By Paul Raskin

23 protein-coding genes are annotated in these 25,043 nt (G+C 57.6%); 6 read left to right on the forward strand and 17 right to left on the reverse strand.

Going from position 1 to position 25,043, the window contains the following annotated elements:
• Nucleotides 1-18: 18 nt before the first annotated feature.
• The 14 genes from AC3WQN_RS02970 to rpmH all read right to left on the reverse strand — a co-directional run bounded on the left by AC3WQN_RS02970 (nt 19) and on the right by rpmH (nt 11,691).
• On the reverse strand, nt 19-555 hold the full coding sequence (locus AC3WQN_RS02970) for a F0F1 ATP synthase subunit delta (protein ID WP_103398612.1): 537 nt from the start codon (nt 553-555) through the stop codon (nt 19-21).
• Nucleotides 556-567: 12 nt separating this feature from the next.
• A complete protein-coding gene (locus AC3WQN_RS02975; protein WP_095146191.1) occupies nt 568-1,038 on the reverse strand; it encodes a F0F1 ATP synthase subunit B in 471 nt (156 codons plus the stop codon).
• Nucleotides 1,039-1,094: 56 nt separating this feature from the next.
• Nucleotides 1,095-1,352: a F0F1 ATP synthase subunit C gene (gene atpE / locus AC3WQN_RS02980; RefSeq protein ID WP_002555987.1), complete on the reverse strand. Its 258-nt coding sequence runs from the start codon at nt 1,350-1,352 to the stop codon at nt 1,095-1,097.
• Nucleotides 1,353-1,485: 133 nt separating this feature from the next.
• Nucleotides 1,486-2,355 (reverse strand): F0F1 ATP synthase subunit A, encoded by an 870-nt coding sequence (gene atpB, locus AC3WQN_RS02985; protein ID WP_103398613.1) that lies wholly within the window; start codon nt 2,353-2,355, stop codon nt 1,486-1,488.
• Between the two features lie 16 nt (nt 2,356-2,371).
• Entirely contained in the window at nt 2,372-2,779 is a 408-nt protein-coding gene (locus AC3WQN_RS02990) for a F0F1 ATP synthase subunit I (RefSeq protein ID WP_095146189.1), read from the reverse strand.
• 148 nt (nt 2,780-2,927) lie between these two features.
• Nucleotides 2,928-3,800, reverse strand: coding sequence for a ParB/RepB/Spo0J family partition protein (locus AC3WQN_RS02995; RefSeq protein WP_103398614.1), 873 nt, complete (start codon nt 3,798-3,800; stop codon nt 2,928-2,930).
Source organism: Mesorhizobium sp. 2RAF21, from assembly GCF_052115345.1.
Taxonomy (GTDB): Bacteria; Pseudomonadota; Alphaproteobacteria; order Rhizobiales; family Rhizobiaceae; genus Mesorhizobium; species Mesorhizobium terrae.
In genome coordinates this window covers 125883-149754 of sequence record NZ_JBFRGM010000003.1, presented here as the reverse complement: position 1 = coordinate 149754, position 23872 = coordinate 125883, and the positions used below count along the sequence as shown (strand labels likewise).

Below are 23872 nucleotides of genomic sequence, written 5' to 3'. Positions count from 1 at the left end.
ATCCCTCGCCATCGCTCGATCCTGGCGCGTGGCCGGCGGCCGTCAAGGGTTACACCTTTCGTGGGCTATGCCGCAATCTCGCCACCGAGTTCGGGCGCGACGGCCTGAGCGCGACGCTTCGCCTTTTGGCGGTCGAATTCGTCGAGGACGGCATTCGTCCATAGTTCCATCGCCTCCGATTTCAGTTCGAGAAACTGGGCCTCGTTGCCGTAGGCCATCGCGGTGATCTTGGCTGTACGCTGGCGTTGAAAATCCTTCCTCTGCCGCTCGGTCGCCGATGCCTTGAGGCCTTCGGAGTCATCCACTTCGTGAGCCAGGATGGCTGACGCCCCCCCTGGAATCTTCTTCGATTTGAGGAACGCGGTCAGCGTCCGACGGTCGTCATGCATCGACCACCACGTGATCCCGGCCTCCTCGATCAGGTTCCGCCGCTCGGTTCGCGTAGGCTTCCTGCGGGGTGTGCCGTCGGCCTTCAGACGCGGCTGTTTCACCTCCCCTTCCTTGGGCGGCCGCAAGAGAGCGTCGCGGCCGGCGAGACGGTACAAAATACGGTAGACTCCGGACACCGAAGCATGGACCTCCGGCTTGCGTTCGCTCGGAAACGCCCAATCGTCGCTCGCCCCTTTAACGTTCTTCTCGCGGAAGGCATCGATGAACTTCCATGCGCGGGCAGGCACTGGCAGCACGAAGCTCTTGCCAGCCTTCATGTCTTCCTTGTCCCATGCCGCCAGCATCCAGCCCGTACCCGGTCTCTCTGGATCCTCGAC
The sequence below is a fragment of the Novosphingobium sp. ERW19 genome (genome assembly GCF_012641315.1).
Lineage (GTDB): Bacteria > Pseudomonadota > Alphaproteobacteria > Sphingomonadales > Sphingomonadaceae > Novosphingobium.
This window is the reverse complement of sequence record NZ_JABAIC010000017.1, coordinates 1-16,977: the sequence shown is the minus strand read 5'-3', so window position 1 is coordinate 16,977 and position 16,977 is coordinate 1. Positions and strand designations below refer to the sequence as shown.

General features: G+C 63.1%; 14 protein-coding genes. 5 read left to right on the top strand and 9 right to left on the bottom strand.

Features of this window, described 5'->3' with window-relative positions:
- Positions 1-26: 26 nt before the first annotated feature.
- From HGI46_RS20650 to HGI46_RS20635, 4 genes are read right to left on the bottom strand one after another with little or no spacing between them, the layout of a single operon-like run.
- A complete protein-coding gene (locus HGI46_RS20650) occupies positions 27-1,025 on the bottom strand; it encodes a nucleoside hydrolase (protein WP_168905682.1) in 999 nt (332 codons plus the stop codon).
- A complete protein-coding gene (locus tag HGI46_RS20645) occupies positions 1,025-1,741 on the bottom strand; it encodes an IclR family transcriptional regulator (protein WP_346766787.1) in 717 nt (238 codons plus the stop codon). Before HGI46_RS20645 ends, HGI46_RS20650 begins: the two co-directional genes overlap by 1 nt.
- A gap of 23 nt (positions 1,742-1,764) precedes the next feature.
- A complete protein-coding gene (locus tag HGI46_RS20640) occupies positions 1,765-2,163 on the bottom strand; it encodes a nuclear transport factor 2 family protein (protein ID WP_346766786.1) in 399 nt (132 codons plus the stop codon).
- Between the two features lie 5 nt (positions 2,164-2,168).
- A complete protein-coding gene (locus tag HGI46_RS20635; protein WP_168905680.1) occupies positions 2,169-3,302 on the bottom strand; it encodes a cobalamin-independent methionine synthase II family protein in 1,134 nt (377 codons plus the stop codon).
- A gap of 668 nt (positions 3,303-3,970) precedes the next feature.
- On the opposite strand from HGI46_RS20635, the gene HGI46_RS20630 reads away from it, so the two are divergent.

A decade ago the Earth Charter sounded a clarion call to “join together to bring forth a sustainable global society founded on respect for nature, universal human rights, economic justice, and a culture of peace.” In the years since, the drumbeat of crises that has rippled across the global field – and reports warning of still greater dangers ahead – has underscored this historic imperative to “join together.” The burning question is no longer if or when, but how? What bold actions can forge a world polity for our interdependent world and common future? The historic underpinning of potential unity lies in the entanglement of people, nature, and generations by long webs of economic, cultural, and environmental connectivity, binding us into one all-embracing social-ecological system. In the Planetary Phase of Civilization, humanity and Earth have become a single community of fate. We are in the midst of a turbulent transition from the world that was to some form of global society, with no exit and no separate solutions for individuals, communities, or countries. The shift is generating a host of ominous transnational problems – climate change and ecosystem degradation, economic instability and geopolitical conflict, oppression and mass migration – that left unattended might well pull us toward a bleak tomorrow. Nonetheless, we still have time to bypass the future on offer, though it will not be easy. Charting passage to a happier outcome demands rapid emergence of ways of thinking and acting matched to the profound challenge posed by global transition. Our concern and accountability, indeed, our very sense of self, must expand across the barriers of space and time to embrace the whole human family, the ecosphere, and the unborn. We stand at an inflection point of history full of peril, but also promise, if we can come together in a joint venture: creating a culture of solidarity and politics of trust within a movement to build democratic institutions for peace, justice, and sustainability. Proposals and summaries